Here are some examples of plots for upcoming episodes:
1. Episode # 5
Harry calls foul when a high school placekicker enters the shop to have his cleats cleaned. After he realizes the store is really a law firm, he begs Harry to defend him from murder charges stemming from the death of the local high school referee who was rumored to have been accepting bribes. Plus, Harry learns how to re-sole a shoe!
2.Episode # 11
In this Halloween-themed episode, Harry and her employees transform the shop into an 1880's version of itself replete with spittoons and a drifter dressed up as a blacksmith. When a sudden stranger appears looking for his misplaced cowboy boots, secrets are revealed about Harry's lactose intolerance and the history of shoemaking from 1880's until present day. Was the stranger a man in a costume or really a man from another time? It doesn't matter because Harry contacts her friends at immigration and begins deportation hearings. Yahoo!
3. Episode # 16
Harry and the gang slash prices on all of their shoes! (episode sponsored entirely by Payless Shoes)
4. Episode # 22
Trouble abounds as the district attorney's office moves in to an abandoned Hot Topic located across from the shoe store. Will Harry be able to try all of her cases and still have the district attorney's shoes polished by the end of the week? Find out on this season finale cliffhanger of Harry's Law.
The Cape (from NBC.com): An honest cop is forced into hiding, leaving behind his wife Dana and son, Trip. Fueled by a desire to reunite with his family and to battle the criminal forces that have overtaken Palm City, Vince Faraday becomes "The Cape" - his son's favorite comic book superhero - and takes the law into his own hands.
Joe's Take: I would like to have been present during the brainstorming sessions in which Vince decided to don a cape and fight crime. Is this really the best solution to his problems? I can think of a dozen better solutions. For example, why not check out Harry's shoe shop, pick up some crocs, and get some free legal advice. Her no-nonsense approach to law should come in handy.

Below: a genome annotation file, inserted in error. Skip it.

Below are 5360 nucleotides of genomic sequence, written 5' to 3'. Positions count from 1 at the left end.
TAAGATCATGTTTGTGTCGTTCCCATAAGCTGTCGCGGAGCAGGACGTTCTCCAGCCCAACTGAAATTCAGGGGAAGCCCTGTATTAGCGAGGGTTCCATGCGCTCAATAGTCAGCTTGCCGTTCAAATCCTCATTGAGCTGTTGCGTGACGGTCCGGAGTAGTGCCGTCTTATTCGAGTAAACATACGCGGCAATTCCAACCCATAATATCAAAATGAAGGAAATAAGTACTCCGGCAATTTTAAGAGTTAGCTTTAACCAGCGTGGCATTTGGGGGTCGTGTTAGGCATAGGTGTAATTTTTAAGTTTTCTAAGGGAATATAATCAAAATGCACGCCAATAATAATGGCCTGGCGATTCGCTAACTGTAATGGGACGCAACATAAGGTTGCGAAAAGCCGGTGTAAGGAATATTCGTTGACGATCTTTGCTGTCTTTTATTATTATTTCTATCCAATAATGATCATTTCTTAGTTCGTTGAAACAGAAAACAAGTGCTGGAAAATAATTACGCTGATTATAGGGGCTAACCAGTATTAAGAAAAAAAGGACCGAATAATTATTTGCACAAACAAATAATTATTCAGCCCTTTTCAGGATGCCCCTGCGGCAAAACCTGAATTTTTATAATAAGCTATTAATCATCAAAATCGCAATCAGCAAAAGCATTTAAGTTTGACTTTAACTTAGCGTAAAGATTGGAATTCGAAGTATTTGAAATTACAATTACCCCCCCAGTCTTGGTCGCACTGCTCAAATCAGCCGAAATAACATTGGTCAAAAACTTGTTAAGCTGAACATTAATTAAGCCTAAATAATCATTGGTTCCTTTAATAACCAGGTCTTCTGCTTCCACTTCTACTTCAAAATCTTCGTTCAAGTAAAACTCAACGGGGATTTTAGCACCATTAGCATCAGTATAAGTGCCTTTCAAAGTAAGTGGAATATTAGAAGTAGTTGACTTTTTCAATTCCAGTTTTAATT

Biggest Loser: Couples Edition: This will be the show's fourth couples edition, as well as the introduction to a new shirt color and a man who is 507 pounds.
Joe's Take: Insert your own Kathy Bates joke here. I'd do it myself but I'm too busy watching Harry's Law.
Blog Post by Pete Jackson
For those of you who don’t know, Monday is the day that we officially leave the east coast and go inland toward middle America. The best part of having spent time on the east coast is that Joe and I both know people here. We’ve occasionally been able to spend time with family, eat home-cooked meals, sleep in nice beds and shower without having Hitchcockian fears. On Monday that all ends and motel-central begins.
One major concern is that we’re about to lose the occasional home-cooked meal. Some of you may laugh, but it’s my opinion that with a good home-cooked meal comes a heightened sense of security, familiarity and sanity. It’s something that many of us take for granted and I’ll be the first to admit it. Inevitably, we’ll leave Joe’s sister’s house on Monday, end up at a 7-Eleven for dinner and we’ll each place an order for a processed turkey sandwich with a side of isolation.
One of the ways that we’re learning to deal with this type of change on the road is to come up with contests to boost morale. Currently, the hottest contest in town is “the flash drive throwing contest.” There is a single flash drive that transfers data between our 3 computers and since we’re continually pushing data we throw a flash drive back and forth (sometimes great distances). As you’ve probably guessed, the whole point is not to drop the flash drive. Torio will be happy for you to know that I dropped it first (but it was an inside throw and I don’t use 2 hands like a wussinator).